.SendTo = ToAddress 
        .MessageSubject = Subject 
        .MessageHTML = htmlbody 
        .MessageText = textbody 
        .SendEmail 
    End With 
    Set osmailer = nothing 
%>
 
For more information on sending HTML mail with CDO.Message, see KB #286430 and KB #286431. For information about sending HTML mail with CDONTS.NewMail, see KB #189945. Keep in mind that CDONTS does not allow you to configure an alternative message for plain text viewers, so this would not be the optimal choice. If you're on Windows 2000 or greater, you should already be migrating your code to CDO.Message anyway, since CDONTS is deprecated (and doesn't even ship in Windows XP and Windows Server 2003). 
 
From SQL Server 
 
If you've actually managed to configure SQL Mail, and are successfully using XP_SendMail, you'll quickly find that it doesn't support sending formats other than plain text. Microsoft claims this is a limitation of MAPI, but I seem to recall that Outlook uses MAPI, and it has no problems sending HTML mail. For more details, see Question #10 from KB #311231, as well as KB #268440
 
If you are using XP_SMTP_SendMail, you can use the @type parameter to specify text/html format. 
 
EXEC master.dbo.xp_smtp_sendmail 
    @server = 'smtp.yourdomain.com', 
    @from = 'you@yourdomain.com', 
    @to = 'them@theirdomain.com', 
    @subject = 'HTML Testing...', 
    @type = 'text/html', 
    @body = '<a href=#>foo</a>'
 
For more information about sending mail from SQL Server, see Article #2403
 
Embedding images in the e-mail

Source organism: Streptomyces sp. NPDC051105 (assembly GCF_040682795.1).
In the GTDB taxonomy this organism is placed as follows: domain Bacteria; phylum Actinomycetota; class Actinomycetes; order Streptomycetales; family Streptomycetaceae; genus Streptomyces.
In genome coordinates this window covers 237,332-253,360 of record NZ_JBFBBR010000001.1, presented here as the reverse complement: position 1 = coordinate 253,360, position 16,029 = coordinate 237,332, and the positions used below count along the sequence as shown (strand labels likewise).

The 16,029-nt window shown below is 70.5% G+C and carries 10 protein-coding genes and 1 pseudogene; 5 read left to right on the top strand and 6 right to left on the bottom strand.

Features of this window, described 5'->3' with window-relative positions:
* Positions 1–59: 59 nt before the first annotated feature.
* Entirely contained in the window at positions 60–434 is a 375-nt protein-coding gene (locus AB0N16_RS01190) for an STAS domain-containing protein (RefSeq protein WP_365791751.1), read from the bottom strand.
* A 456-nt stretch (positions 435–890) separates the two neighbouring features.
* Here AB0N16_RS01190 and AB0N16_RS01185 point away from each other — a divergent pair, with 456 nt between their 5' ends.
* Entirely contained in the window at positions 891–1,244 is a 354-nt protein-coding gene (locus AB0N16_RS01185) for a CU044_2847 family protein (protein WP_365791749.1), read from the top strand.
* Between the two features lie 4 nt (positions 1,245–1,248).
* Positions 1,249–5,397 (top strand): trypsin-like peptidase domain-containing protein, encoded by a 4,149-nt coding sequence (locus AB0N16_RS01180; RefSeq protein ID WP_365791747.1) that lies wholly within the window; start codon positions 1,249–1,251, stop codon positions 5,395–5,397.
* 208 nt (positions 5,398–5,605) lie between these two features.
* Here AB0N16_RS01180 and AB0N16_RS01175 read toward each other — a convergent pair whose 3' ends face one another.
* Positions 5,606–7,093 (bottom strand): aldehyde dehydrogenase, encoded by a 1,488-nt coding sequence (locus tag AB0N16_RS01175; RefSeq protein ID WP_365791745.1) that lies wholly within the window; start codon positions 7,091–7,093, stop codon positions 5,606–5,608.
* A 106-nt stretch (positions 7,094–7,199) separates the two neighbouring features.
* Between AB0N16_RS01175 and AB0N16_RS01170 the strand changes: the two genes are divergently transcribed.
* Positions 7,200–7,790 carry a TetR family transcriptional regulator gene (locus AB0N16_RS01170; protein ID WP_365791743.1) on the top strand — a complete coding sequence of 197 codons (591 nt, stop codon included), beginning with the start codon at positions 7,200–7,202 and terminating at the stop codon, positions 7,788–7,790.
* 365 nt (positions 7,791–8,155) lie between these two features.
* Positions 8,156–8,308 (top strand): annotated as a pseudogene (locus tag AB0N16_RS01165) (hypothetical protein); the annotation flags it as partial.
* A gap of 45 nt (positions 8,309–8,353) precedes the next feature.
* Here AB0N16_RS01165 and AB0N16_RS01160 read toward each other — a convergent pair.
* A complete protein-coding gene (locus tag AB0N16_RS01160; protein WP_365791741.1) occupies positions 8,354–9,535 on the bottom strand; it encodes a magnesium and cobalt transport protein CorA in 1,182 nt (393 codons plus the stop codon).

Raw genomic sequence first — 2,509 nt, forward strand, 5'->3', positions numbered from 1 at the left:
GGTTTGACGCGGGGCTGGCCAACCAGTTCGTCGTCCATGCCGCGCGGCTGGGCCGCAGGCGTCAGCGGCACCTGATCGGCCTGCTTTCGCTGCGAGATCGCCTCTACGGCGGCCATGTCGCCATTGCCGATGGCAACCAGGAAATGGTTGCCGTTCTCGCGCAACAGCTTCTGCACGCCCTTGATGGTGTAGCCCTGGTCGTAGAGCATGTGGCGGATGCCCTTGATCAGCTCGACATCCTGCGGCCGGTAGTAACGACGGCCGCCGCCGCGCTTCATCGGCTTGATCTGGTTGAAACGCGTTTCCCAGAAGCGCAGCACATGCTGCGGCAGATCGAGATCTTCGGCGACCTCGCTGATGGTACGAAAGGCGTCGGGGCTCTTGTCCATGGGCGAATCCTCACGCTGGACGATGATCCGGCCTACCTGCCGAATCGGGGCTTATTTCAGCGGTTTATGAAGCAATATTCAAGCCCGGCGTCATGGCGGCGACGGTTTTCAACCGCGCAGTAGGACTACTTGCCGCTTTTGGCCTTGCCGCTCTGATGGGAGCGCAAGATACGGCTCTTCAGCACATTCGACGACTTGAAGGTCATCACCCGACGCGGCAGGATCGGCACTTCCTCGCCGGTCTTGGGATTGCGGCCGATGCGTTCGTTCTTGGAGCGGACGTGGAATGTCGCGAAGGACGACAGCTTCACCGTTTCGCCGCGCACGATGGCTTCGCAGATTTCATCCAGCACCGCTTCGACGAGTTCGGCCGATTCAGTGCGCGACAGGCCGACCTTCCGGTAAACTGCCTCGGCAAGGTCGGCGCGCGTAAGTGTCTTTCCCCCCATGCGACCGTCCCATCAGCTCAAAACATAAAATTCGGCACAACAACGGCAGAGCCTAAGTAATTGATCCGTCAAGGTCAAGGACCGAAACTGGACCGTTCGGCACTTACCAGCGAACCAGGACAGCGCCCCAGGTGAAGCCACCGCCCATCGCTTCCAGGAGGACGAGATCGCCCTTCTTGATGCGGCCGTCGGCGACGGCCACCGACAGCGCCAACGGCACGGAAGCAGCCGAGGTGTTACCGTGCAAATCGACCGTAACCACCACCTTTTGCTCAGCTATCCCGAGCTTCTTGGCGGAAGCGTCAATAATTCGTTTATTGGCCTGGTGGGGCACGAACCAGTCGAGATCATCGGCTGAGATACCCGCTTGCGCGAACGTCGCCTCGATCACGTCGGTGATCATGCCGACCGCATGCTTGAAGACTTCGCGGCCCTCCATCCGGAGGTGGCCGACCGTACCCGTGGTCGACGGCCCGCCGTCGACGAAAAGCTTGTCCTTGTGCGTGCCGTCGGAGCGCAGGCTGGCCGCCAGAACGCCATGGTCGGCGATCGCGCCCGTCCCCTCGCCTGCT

This question comes up often enough that I decided to create an addendum for this article. 
 
Before I show the code, I will suggest once again (as I always do in the conversation) that forcing users to store and cache your HTML and graphics on their machine is rather presumptuous. So I hope you are using this method for an *opt-in* mailing where users *actively* chose HTML format and understand that your content will live on their machine. 
 
I will also provide the disclaimer that many people set their mail clients to display mail in plain text only, so this technique will be lost on those people. It also uses a Microsoft-proprietary MHTML format, and I have not tested what happens in clients other than Outlook and Outlook Express. 
 
Okay, the basic principle is that you create an HTML page that looks exactly like your e-mail. If you need variables inserted (e.g. you are sending personalized content via CDO in a loop), make it an ASP page that accepts parameters to fill in the content in the returned HTML. Then you just point CDO at the URL, and it takes care of gathering the HTML and formatting the message with embedded images. 
 
<% 
    SMTPServer = "your.mail.server"  
    cdoURL = "http://schemas.microsoft.com/cdo/configuration/"  
 
    FromAddress = "you@yourdomain.com"  
    FromName = "Your Name"  
    ToAddress = "them@theirdomain.com"  
    ToName = "Their Name"  
    Subject = "The subject of the message"  
 
    textbody = "We sent you an HTML page, but you will have " & _ 
        "http://www.wherever.com/ to see it."  
 
    MHTMLBody = "http://www.wherever.com/" 
 
    Set cdoM = CreateObject("CDO.Message")  
    Set cdoC = CreateObject("CDO.Configuration")  
    Set cdoF = cdoC.Fields  
 
    With cdoF  
        .Item(cdoURL & "sendusing") = 2  
        .Item(cdoURL & "smtpserver") = SMTPServer  
        .Item(cdoURL & "smtpconnectiontimeout") = 10  
        .Update  
    End With  
 
    With cdoM  
        Set .Configuration = cdoC  
 
        ' here is the key! 
 
        .CreateMHTMLBody MHTMLBody 
        .From = FromAddress  
        .To = ToAddress  
        .Subject = Subject  
        .TextBody = textbody 
        .Send  
    End With  
 
    Set cdoM = Nothing  
    Set cdoS = Nothing  
    Set cdoF = Nothing  
%>
 
Yes, I'll probably get burned at the stake for this one. But I think I put enough disclaimers up top that I can just point at this article instead of chastising people who are going to abuse the technology.

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Created: 7/29/2003 | Last Updated: 8/3/2004 | broken links | helpful | not helpful | statistics